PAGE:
As rand hits the rough, SA golfers are looking East
JOHANNESBURG (1 December 2014) - "Go West, young man," might have been the call for travellers in earlier years. But in the case of South African golfers, more and more are looking East for the golf experience of a lifetime.
According to Warren Weitsz, the Sales and Marketing Director of Giltedge Golf & Safari who are the official travel partner of the PGA of South Africa, better value for money is leading more local golfers to book tours to countries such as Thailand, Indonesia and Malaysia.
And Vietnam could very well become the next big destination for not only South African golfers, but for the rest of the world as well.
"The main negative for South Africans wanting to travel to Scotland or the world's great golfing destinations in the West is the value of the rand," says Weitsz. "It's hard to travel to Scotland and not think that every pound you spend is approximately R18. It's a wonderful destination, the home of golf, but when golf costs you between R2000 and R4000 a round and you still have to factor in accommodation and flights, it's a big ask for most local golfers."
According to Weitsz, a 10-day to two-week trip to the East, with golf included, can cost you between R20 000 to R30 000 per person depending on the level of accommodation required.
"Thailand has always been a popular destination for leisure tourists from South Africa, and now golfers are starting to see it as a quality destination that offers great value for money. When it comes to China and Japan, the lack of English spoken and higher costs on the ground are still a factor that South Africans need to get over. But Vietnam is going to be the next big thing for golfers in my opinion, not only for South Africans, but for Europeans and international golfers alike. The big names in golf course development have built amazing championship golf courses in the country, and if you mix this with a vibrant history, an incredibly warm culture and quality accommodation at 4- and 5-star levels, it's a destination that South Africans will definitely enjoy."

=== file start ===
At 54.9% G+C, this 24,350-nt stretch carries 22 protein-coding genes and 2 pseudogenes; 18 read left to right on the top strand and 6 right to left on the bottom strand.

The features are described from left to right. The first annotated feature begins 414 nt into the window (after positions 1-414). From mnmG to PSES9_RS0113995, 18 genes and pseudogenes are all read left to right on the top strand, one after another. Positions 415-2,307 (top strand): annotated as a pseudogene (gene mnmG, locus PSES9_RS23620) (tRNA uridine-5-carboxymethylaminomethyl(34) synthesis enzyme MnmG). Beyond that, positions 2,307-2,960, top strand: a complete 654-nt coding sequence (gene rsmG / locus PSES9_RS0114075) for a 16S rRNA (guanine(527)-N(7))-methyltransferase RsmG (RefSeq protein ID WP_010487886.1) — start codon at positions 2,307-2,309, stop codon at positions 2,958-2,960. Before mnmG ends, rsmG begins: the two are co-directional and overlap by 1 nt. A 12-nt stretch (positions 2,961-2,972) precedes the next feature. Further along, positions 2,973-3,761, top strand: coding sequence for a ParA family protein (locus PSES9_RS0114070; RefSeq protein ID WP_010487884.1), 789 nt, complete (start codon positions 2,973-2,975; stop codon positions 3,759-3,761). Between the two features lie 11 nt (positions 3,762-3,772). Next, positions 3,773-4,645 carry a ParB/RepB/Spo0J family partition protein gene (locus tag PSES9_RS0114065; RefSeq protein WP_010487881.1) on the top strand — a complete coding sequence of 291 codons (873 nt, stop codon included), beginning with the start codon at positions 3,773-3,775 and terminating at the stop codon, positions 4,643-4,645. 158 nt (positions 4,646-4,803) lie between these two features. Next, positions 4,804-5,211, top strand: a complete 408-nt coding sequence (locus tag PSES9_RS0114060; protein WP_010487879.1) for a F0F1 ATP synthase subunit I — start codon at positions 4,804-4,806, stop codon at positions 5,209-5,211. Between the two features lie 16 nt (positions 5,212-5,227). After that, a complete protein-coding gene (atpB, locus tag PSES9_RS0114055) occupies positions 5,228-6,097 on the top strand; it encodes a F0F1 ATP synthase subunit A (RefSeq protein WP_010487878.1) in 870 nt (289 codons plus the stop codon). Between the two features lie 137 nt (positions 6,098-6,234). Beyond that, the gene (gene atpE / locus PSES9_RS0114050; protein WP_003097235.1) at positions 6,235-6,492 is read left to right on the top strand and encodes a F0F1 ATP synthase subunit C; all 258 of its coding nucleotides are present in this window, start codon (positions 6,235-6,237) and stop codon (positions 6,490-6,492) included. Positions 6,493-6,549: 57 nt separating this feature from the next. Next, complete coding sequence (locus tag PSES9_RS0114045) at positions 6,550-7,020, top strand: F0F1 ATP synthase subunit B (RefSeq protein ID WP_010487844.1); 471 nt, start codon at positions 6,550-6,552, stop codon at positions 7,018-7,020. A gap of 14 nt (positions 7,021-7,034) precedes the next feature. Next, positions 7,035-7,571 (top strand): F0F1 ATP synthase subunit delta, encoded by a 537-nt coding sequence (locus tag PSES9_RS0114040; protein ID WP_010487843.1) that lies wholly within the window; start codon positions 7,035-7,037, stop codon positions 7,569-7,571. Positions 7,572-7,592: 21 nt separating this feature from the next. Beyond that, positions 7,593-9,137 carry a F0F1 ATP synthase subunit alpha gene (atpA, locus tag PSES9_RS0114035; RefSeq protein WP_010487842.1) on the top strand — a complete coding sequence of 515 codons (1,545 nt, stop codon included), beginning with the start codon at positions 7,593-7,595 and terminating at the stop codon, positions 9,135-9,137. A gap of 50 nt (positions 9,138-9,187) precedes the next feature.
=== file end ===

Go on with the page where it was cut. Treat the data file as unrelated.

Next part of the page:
Weitsz says some of the challenges regarding golf in the East are South African perceptions of the quality of golf courses, and the time difference and jet lag encountered when travelling there. But the positives are becoming far more attractive.
"What South Africans are liking about these destinations is that they're tropical, the weather is good all year round, the golf courses are quite different to what we have and that's appealing, the nightlife is brilliant, the culture is engaging, and you get incredible value for money."
Giltedge Golf & Safari and the PGA of South Africa are on a drive to encourage golfers to book tours with their club's PGA professional for the full golf experience which could include professional instruction whilst on holiday.
"At the moment we have PGA professionals from Europe who travel with groups from their golf clubs to South Africa during their winter months. And we are encouraging our PGA professionals to offer similar winter packages to their club members as they can develop their network and see the world at the same time," says Weitsz.